Slovakia has said that it will only accept Christian refugees who have escaped Syria because Muslims “are not going to like it here”.
Officials have said Slovakia is willing to allow a whopping 200 migrants from camps in Turkey, Italy and Greece to relocate there.
According to the BBC, interior ministry spokesman Ivan Netik said Muslims would not be accepted because they would not feel at home in the country.
He denied the move was discriminatory, despite calls from the UN’s refugee agency (UNHCR) to take an “inclusive approach”.
Netik told the BBC: "We want to really help Europe with this migration wave but... we are only a transit country and the people don't want to stay in Slovakia.
"We could take 800 Muslims but we don't have any mosques in Slovakia so how can Muslims be integrated if they are not going to like it here?"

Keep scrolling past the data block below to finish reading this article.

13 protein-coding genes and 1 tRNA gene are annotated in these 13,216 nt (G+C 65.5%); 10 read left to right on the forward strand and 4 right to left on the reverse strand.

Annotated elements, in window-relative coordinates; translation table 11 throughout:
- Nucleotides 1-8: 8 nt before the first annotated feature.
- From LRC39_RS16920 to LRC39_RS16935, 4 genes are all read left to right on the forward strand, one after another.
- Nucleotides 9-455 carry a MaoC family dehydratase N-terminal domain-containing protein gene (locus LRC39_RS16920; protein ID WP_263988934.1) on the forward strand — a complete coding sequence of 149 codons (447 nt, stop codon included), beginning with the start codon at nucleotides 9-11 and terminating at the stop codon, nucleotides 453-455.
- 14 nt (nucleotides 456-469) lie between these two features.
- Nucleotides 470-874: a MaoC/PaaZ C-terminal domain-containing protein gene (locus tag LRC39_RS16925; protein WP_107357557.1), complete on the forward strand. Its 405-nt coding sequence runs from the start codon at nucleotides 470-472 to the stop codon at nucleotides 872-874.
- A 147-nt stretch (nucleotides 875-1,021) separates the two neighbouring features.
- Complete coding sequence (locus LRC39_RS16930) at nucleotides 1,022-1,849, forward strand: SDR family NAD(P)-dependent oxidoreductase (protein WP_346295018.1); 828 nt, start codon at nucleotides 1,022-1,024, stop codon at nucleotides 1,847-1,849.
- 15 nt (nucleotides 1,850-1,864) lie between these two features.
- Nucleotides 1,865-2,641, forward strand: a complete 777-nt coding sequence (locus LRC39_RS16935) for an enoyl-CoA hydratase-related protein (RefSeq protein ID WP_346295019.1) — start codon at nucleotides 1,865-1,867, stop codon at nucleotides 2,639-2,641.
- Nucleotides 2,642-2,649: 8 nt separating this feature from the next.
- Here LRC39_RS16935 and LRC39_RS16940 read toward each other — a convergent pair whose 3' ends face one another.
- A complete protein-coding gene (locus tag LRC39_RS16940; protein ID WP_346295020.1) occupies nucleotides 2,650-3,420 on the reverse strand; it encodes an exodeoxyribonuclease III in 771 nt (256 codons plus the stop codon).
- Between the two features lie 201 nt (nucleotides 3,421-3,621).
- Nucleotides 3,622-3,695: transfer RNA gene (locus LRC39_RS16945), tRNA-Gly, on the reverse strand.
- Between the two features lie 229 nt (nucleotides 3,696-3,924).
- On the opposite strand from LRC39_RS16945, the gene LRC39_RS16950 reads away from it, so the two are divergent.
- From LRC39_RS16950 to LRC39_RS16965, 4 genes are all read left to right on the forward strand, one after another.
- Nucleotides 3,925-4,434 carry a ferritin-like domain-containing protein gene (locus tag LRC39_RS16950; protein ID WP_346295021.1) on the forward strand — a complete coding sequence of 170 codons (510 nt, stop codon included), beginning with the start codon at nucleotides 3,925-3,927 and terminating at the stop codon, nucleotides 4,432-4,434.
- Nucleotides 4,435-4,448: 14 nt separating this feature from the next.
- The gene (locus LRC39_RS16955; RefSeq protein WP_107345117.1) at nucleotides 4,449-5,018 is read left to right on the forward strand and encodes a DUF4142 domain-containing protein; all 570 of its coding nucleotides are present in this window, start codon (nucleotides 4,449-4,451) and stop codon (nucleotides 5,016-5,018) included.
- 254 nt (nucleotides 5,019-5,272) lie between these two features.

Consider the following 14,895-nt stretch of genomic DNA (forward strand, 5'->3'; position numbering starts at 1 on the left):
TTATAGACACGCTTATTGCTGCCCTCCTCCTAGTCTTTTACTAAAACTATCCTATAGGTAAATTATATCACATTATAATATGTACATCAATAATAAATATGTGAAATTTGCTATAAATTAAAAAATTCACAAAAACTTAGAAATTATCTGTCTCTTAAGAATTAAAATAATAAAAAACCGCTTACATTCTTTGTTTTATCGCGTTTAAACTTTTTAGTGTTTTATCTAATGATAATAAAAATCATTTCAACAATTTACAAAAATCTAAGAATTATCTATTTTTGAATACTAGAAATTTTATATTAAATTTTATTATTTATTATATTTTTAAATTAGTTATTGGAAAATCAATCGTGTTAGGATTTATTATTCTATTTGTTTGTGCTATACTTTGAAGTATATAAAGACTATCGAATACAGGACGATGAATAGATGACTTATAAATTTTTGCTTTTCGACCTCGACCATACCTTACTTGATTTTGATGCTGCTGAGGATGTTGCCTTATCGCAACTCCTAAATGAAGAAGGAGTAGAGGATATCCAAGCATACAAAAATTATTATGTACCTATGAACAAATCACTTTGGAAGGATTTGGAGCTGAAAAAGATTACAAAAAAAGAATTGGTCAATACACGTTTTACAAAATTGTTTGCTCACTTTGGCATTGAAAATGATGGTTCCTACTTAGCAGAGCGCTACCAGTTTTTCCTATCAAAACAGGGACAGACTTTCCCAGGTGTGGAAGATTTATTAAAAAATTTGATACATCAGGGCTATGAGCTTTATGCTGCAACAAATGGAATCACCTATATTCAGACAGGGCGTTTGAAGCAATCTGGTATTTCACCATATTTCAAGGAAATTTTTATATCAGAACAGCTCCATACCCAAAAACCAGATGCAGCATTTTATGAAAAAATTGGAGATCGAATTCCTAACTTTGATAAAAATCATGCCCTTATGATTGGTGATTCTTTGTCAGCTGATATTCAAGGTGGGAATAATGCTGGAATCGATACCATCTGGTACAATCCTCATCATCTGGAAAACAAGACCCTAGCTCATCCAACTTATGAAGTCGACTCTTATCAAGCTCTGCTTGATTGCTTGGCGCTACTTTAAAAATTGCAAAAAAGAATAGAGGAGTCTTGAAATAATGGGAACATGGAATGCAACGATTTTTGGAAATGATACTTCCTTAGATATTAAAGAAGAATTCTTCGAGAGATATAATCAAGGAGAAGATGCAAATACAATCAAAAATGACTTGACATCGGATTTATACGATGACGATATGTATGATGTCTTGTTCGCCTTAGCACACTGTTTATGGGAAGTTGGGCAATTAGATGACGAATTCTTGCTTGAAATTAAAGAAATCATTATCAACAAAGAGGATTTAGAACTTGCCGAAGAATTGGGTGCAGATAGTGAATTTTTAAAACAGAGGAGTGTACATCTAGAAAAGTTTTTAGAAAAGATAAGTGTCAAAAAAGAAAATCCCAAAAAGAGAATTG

He also said that Slovakia was a “transit country” where people would not relocate permanently.
The decision follows an agreement that EU member states would take in 32,000 asylum seekers arriving in to Italy and Greece during the next two years.
The target had originally been 40,000.
The EU and the UN have called on other countries to pitch in as the migrant crisis continues to grow.
Yesterday Germany’s interior minister said that the country could see as many as 800,000 migrants arriving this year - four times as many as in 2014.
Thomas de Maiziere said more than 360,000 migrants have flooded into Germany this year, including a record of 83,000 in July that he predicted would be broken in August.
Germany remains the top destination for refugees in Europe, receiving 43% of all asylum applications in the 28-nation European Union, he said, adding that Europe has to come up with a better way to share the burden.